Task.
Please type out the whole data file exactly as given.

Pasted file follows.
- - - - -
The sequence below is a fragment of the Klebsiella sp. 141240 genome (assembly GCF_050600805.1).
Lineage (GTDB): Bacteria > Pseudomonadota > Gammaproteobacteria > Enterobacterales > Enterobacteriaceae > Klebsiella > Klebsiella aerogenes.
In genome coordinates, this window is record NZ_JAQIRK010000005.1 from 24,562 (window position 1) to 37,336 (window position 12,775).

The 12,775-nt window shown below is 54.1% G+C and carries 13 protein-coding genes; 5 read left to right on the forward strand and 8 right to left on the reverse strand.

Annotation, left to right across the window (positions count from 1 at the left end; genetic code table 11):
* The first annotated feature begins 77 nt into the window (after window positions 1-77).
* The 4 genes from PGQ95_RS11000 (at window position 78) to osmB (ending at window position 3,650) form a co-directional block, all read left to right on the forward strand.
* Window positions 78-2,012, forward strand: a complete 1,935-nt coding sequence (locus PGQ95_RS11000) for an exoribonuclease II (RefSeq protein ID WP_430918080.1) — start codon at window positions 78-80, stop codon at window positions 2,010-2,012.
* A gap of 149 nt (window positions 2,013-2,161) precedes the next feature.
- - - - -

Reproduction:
The sequence below is a fragment of the Klebsiella sp. 141240 genome (assembly GCF_050600805.1).
Lineage (GTDB): Bacteria > Pseudomonadota > Gammaproteobacteria > Enterobacterales > Enterobacteriaceae > Klebsiella > Klebsiella aerogenes.
In genome coordinates, this window is record NZ_JAQIRK010000005.1 from 24,562 (window position 1) to 37,336 (window position 12,775).

The 12,775-nt window shown below is 54.1% G+C and carries 13 protein-coding genes; 5 read left to right on the forward strand and 8 right to left on the reverse strand.

Annotation, left to right across the window (positions count from 1 at the left end; genetic code table 11):
* The first annotated feature begins 77 nt into the window (after window positions 1-77).
* The 4 genes from PGQ95_RS11000 (at window position 78) to osmB (ending at window position 3,650) form a co-directional block, all read left to right on the forward strand.
* Window positions 78-2,012, forward strand: a complete 1,935-nt coding sequence (locus PGQ95_RS11000) for an exoribonuclease II (RefSeq protein ID WP_430918080.1) — start codon at window positions 78-80, stop codon at window positions 2,010-2,012.
* A gap of 149 nt (window positions 2,013-2,161) precedes the next feature.